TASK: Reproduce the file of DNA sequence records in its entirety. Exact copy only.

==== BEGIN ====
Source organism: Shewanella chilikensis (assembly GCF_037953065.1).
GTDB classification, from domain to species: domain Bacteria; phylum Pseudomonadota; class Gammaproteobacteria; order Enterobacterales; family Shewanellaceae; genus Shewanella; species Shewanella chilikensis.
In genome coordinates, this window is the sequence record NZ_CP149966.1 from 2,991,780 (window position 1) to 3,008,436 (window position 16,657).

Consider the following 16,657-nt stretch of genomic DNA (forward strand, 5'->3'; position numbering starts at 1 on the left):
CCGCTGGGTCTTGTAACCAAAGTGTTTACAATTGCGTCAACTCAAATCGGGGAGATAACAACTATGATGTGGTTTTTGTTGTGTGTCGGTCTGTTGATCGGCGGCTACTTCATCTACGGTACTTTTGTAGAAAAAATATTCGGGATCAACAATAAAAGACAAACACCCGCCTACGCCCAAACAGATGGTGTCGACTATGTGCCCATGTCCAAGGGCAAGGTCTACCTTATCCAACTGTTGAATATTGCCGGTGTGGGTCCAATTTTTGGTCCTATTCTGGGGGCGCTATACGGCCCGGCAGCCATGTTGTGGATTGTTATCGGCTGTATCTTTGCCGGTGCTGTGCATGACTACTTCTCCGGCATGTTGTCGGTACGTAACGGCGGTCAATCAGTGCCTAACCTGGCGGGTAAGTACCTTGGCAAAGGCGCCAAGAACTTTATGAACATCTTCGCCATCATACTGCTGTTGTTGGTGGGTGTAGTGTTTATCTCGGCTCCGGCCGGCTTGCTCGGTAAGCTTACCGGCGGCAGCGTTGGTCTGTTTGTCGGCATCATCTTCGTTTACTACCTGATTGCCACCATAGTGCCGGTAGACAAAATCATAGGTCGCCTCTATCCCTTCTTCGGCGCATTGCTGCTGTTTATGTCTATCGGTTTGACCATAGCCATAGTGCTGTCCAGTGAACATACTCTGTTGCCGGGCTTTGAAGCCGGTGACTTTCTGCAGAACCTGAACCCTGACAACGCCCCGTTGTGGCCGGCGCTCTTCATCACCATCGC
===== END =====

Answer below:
Source organism: Shewanella chilikensis (assembly GCF_037953065.1).
GTDB classification, from domain to species: domain Bacteria; phylum Pseudomonadota; class Gammaproteobacteria; order Enterobacterales; family Shewanellaceae; genus Shewanella; species Shewanella chilikensis.
In genome coordinates, this window is the sequence record NZ_CP149966.1 from 2,991,780 (window position 1) to 3,008,436 (window position 16,657).

Consider the following 16,657-nt stretch of genomic DNA (forward strand, 5'->3'; position numbering starts at 1 on the left):
CCGCTGGGTCTTGTAACCAAAGTGTTTACAATTGCGTCAACTCAAATCGGGGAGATAACAACTATGATGTGGTTTTTGTTGTGTGTCGGTCTGTTGATCGGCGGCTACTTCATCTACGGTACTTTTGTAGAAAAAATATTCGGGATCAACAATAAAAGACAAACACCCGCCTACGCCCAAACAGATGGTGTCGACTATGTGCCCATGTCCAAGGGCAAGGTCTACCTTATCCAACTGTTGAATATTGCCGGTGTGGGTCCAATTTTTGGTCCTATTCTGGGGGCGCTATACGGCCCGGCAGCCATGTTGTGGATTGTTATCGGCTGTATCTTTGCCGGTGCTGTGCATGACTACTTCTCCGGCATGTTGTCGGTACGTAACGGCGGTCAATCAGTGCCTAACCTGGCGGGTAAGTACCTTGGCAAAGGCGCCAAGAACTTTATGAACATCTTCGCCATCATACTGCTGTTGTTGGTGGGTGTAGTGTTTATCTCGGCTCCGGCCGGCTTGCTCGGTAAGCTTACCGGCGGCAGCGTTGGTCTGTTTGTCGGCATCATCTTCGTTTACTACCTGATTGCCACCATAGTGCCGGTAGACAAAATCATAGGTCGCCTCTATCCCTTCTTCGGCGCATTGCTGCTGTTTATGTCTATCGGTTTGACCATAGCCATAGTGCTGTCCAGTGAACATACTCTGTTGCCGGGCTTTGAAGCCGGTGACTTTCTGCAGAACCTGAACCCTGACAACGCCCCGTTGTGGCCGGCGCTCTTCATCACCATCGC